Author Archives: João Tomé
Author Archives: João Tomé
November comes, the temperatures start to get colder for most of the planet's population (87% live in the Northern Hemisphere) and many are also starting to prepare for the festive season. That also brings significant changes in Internet traffic, most notably the online shopping kind of traffic.
So, what were the November days that e-commerce websites had the most traffic in the US and what about worldwide? Is humanity using more mobile Internet at this time? And what are the most popular days online — is Black Friday the winner?
We’ll dig into those questions using Cloudflare Radar. E-commerce is expanding and at an all-time high, especially after the pandemic accelerated the digital transformation process (e-commerce had a 32.4% increase in sales in the US in 2020 and is expected to grow this year).
Let’s start with e-commerce — we added a chart to Radar that shows trends for e-commerce by country. The worldwide trend is pretty evident: Cyber Monday, the day for supposedly last-minute discounts, was the clear winner.
#1. Cyber Monday, November 29.
#2. Monday, November 23.
#3. Black Friday, November 26 — November Continue reading
So, if you like to keep up with the tradition in the United States you and your family yesterday (November 25, 2021) celebrated Thanksgiving. So on a special day, with family gatherings for many and with a lot of cooking if you’re into the tradition (roast turkey, stuffing and pumpkin pie), it makes sense that different Internet patterns show up on Cloudflare Radar.
First, let’s look at shopping habits. After a busy Monday, Tuesday and Wednesday, online shopping paused for Thanksgiving Day and dipped at lunchtime. So in a very good week for e-Commerce, Thanksgiving was an exception, especially at the extended lunchtime.
Now, let’s focus on Internet traffic at the time of the Thanksgiving Dinner. First, what time is that? Every family is different, but a 2018 survey of US consumers showed that for 42% early afternoon (between 13:00 and 15:00 is the preferred time to sit at the table and start to dig in). But 16:00 seems to be the “correct time” — The Atlantic explains why.
Cloudflare Radar shows that Internet traffic in the US increased this past seven days, compared with the previous period, and that makes sense given that it’s traditionally a good week for Continue reading
Global in-person events were back in a big way at the start of November (1-4) in Lisbon, Portugal, with Web Summit 2021 gathering more than 42,000 attendees from 128 countries. I was there to discover Internet trends and meet interesting people. What I saw was the contagious excitement of people from all corners of the world coming together for what seemed like a type of normality in a time when the Internet “is almost as important as having water”, according to Sonia Jorge from the World Wide Web Foundation.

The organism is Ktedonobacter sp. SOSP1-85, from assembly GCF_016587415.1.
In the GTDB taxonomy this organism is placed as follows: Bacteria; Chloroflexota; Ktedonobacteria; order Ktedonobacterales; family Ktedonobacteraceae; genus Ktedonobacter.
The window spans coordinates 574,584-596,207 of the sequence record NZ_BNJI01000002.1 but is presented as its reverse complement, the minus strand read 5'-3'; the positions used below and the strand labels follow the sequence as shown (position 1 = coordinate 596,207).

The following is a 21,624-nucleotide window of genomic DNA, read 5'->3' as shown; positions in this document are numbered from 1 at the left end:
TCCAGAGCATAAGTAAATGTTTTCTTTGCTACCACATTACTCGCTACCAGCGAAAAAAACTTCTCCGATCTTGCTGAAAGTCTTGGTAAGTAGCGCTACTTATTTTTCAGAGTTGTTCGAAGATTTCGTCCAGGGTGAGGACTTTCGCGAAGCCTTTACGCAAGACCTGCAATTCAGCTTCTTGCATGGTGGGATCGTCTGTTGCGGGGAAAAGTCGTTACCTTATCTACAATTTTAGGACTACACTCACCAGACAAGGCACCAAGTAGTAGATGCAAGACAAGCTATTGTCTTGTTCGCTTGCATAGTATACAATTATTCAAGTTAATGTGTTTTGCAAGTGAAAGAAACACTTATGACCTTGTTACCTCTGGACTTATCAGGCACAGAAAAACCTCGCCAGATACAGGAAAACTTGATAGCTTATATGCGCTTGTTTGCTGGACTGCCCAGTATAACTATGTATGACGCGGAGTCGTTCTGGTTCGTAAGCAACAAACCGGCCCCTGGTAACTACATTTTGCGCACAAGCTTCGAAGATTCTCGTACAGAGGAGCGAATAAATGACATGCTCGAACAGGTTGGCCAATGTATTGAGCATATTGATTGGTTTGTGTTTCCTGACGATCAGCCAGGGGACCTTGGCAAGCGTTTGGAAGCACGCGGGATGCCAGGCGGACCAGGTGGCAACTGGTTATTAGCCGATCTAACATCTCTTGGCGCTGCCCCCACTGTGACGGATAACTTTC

Here’s some of what I heard in the halls.
With a lot happening on a screen, the lockdowns throughout the pandemic showed us a glimpse of what the metaverse could be, just without VR or AR headsets. Think about the way many were able to use virtual tools to work all day, learn, collaborate, order food, supplies, and communicate with friends and family — all from their homes.
A few days after Sudan restored access to the Internet, people living in Burkina Faso are facing an Internet shutdown. On Saturday, Cloudflare Radar shows that after 22:00 UTC (the same local time) Internet traffic went down significantly, something that has happened in the context of social tensions in the country that started on November 14, 2021, and after this Saturday’s shooting of protesters that tried to block a French military convoy.
It is clear when we look at the last 30 days, that Sunday and today, Monday, November 22, are days almost without Internet traffic in Burkina Faso.
All the Internet Service Providers (ISP) of the country were significantly affected by what we could see in our data. That is evident when we look at HTTP traffic by ASN (Autonomous System Number). Orange, FasoNet and Telecel are the three most used ISPs in the country and this chart clearly shows how they were impacted.
Burkina Faso is a mobile-first country because mobile is the main way of accessing the Internet — in the last 30 days the mobile traffic percentage represented 77% of the total Internet traffic in the country.
We can also Continue reading
Internet traffic started to come back in Sudan (with limitations) on Thursday, November 18, 2021. This happened after 25 days of an almost complete shutdown that affected the whole country. It’s a simple line going up on a chart for us, but for a country that also meant that Internet access was (at least in part) back on with all of what comes with it for businesses, communities, families and society as a whole.
You can see that trend on Cloudflare Radar, in particular after 13:00 UTC (15:00 local time). After that Internet traffic went up like we haven’t seen at all in the previous three weeks.
Internet access was mostly cut off on October 25, 2021, after a political turmoil in the country. A Sudanese court previously ordered the restoration of Internet access on November 9, but until last Thursday, November 18, there were no signs of services returning to normal. The biggest Internet access shutdown in recent history in the country was back in 2019 — for a full 36 days.
Looking back at the last 30 days Cloudflare Radar shows very distinctively a big difference from what was previously normal in the country.
On Wednesday, Continue reading
For many (especially in the Northern Hemisphere, where about 87% of humans live), September is the “get back to school” (or work) month after a summer break and that also reflects changes in the Internet traffic, particularly in mobile usage.